The annual butterfly count doesn’t calculate the individual number of butterflies, but rather the number of acres they cover when they clump together on tree branches in the mountain pine and fir forests west of Mexico City. Monarchs from east of the Rocky Mountains in the United States and Canada overwinter there.
Mexico’s Commission for National Protected Areas said the butterflies covered an area equivalent to 2.2 acres (0.9 hectares), down from 5.4 acres (2.21 hectares) last year.
The lowest level was in 2013 at 1.65 acres (0.67 hectares).
Experts said heat and drought appeared to be the main culprits in this year's drought.
“It has a lot to do with climate change,” said Gloria Tavera, the commission's conservation director.
Experts noted there were almost no butterflies at some traditional wintering grounds, because the monarchs appeared to have moved to higher, cooler mountain tops nearby. About two-thirds of the butterflies counted this year were found outside the traditional reserves.
“The monarchs looked for other sites ... they are looking for lower temperatures,” Tavera said. Because some of the newer wintering sites aren't included in the population count, there may have been more monarchs this year than the numbers suggest.
But the number of a smaller population, the western monarch butterflies that overwinter in California, has dropped, too.
Ryan Drum, a biologist with the U.S Fish and Wildlife Service, said “these low numbers we see here are a challenge for all of us." He said the new data would be taken into account when U.S. experts make their recommendation on whether to list the migratory monarchs as endangered or threatened species. A decision on that recommendation is due in October.
The butterflies themselves aren't at risk of disappearing, but the monarchs’ migration is. It's the longest migration of any insect species known to science.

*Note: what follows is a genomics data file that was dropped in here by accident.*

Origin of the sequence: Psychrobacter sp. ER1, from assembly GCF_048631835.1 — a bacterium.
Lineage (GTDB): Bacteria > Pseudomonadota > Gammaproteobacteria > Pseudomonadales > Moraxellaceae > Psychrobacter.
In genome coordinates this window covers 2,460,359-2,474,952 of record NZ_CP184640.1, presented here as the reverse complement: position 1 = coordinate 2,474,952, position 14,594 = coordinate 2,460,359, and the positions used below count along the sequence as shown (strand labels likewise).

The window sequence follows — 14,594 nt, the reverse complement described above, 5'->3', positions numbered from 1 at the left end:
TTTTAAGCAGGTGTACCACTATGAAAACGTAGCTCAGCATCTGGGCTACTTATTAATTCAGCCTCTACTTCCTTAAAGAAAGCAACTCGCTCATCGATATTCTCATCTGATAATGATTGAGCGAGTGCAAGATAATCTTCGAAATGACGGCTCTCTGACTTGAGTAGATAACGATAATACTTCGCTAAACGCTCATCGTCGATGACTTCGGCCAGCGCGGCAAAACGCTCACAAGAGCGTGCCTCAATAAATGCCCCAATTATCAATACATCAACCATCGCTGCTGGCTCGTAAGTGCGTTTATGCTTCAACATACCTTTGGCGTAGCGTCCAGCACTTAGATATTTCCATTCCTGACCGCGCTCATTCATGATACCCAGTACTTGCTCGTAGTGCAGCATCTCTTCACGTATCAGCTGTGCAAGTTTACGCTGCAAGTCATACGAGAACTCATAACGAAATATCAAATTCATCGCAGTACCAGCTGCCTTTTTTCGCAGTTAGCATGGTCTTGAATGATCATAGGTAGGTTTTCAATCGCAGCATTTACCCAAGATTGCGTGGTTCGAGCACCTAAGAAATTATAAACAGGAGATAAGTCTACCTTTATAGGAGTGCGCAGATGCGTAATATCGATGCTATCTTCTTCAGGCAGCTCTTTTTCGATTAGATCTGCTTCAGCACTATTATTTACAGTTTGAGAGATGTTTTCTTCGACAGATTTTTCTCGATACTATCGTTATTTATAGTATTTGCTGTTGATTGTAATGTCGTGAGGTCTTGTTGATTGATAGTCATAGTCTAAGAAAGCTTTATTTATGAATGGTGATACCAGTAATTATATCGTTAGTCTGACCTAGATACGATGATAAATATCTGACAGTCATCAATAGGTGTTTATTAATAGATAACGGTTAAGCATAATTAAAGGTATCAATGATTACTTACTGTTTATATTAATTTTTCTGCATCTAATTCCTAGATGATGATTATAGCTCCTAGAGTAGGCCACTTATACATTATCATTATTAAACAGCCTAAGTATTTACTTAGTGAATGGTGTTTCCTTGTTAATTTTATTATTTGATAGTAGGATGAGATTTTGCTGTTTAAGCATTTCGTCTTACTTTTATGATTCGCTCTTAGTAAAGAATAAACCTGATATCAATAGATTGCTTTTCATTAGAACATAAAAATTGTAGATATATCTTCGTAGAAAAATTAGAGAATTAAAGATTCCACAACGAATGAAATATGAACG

After wintering in Mexico, the butterflies fly north, breeding multiple generations along the way for thousands of miles. The offspring that reach southern Canada begin the trip back to Mexico at the end of summer.
Drought, severe weather and loss of habitat north of the border — especially of the milkweed where the monarchs lay their eggs — as well as pesticide and herbicide use all pose threats to the species’ migration. Illegal logging and loss of tree cover because of disease, drought and storms plague the reserves in Mexico.
Gregory Mitchell, a researcher for Environment and Climate Change Canada, called the decline “very sobering,” but noted that ”we have the drive, we have the tools, we have the people” to address humans’ impact on the monarch migration.
Mitchell said that this year there were “very few monarchs up in Canada," adding that “it really does seem driven by climate this year.”
Humberto Peña, the head of Mexico’s protected areas, proposed creating a “safe corridor” for migrating butterflies with reduced herbicide and pesticide use and stricter measures against deforestation.
There was some good news.
Deforestation in the Mexican forests where the butterflies spend the winter fell this year to about 10 acres (four hectares). Almost all was lost to illegal logging.
That was a large reduction from last year, when 145 acres (about 60 hectares) of forest cover was lost.
Illegal logging has been a major threat, because the butterflies gather in clumps on the trees to keep warm.